Dame Sara Thornton welcomes OSCE recommendations to strengthen anti-trafficking measures amid the humanitarian crisis in Ukraine



The Organization for Security and Co-operation in Europe (OSCE) Office of the Special Representative and Co-ordinator for Combating Trafficking in Human Beings has issued a set of concrete recommendations for countries to prevent trafficking amid the humanitarian crisis in Ukraine.


The recommendations include:

  • immediate prevention measures and responses to address the urgent needs of people seeking refuge;
  • legislative and policy measures to prevent and mitigate their vulnerabilities;
  • and integration assistance and support to lessen vulnerability.


Independent Anti-Slavery Commissioner Dame Sara Thornton said:

“The numbers of people fleeing Ukraine are unprecedented and Europe is now responding to an escalating refugee crisis. I am gravely concerned about the risks faced by these individuals, most of whom are women and children. I therefore welcome the recommendations made by OSCE, which provide concrete measures for states to prevent human trafficking as the humanitarian situation worsens.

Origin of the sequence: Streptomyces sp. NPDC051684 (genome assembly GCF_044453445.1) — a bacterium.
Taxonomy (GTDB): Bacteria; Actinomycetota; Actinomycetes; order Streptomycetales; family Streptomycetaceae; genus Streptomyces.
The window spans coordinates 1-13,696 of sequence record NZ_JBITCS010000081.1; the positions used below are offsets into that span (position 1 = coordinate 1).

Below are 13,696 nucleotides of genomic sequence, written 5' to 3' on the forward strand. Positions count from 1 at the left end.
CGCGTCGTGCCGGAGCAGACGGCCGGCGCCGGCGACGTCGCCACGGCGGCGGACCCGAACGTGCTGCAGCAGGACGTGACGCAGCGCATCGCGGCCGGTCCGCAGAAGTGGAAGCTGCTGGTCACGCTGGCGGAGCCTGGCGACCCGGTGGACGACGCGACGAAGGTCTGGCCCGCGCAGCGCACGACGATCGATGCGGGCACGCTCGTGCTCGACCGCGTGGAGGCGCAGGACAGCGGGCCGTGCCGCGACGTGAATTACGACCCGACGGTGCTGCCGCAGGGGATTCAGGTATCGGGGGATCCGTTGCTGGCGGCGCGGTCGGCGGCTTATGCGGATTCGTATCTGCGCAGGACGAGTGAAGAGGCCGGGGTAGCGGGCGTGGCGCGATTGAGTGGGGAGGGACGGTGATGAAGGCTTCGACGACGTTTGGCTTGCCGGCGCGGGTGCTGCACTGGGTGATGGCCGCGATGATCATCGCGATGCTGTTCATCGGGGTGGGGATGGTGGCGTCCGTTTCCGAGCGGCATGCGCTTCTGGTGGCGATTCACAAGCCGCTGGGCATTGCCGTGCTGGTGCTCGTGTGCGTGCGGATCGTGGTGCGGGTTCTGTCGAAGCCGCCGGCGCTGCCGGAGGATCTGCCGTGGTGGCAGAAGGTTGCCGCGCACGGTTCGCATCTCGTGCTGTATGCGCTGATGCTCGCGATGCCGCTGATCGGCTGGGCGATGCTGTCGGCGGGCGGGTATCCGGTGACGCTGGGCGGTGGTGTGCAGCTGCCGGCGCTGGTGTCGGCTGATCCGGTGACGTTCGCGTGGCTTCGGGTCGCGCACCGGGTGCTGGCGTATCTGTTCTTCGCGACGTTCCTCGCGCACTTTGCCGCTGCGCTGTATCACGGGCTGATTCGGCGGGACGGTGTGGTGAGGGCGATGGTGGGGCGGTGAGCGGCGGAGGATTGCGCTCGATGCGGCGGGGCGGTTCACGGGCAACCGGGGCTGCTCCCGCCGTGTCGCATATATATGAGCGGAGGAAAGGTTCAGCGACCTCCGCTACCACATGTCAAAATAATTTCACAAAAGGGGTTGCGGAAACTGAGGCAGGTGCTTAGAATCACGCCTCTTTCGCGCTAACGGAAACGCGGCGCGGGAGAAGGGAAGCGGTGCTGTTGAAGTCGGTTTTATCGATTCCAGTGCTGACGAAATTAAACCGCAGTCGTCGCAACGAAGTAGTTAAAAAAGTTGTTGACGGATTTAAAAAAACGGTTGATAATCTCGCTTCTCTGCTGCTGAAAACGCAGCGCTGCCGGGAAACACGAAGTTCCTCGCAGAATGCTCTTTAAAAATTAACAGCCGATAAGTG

Research on how the war in Syria and refugee crisis affected human trafficking found that people often become victims of trafficking or exploitation when they are unable to meet their basic needs. This is exacerbated by challenges in relation to immigration status and right to work.

We must strengthen prevention measures to ensure these serious risks do not become a reality and I fully support OSCE’s recommendations. In the short-term we must ensure people’s basic needs are met and immediate vulnerabilities are mitigated. But we must also put in place longer-term measures to prevent exploitation.”



Read the full recommendations here.




Notes to editors

  • Part 4 of the Modern Slavery Act 2015 created the role of the Independent Anti-Slavery Commissioner. The Commissioner has a UK-wide remit to encourage good practice in the prevention, detection, investigation and prosecution of slavery and human trafficking offences and the identification of victims.
  • The Commissioner is given an annual budget with which to appoint staff and carry out her duties. She is accountable through her strategic plan and annual reports, which the Secretary of State lays before Parliament, setting out the extent to which objectives and priorities are achieved. Her Strategic Plan 2019 – 2021 was launched in October 2019 and her Annual Report 2020 – 2021 was launched in September 2020.
  • Dame Sara Thornton was appointed as the Independent Anti-Slavery Commissioner by the Secretary of State following consultation with the Scottish Ministers and the Department of Justice in Northern Ireland. She took up post at the beginning of May 2019 and her appointment is for three years.

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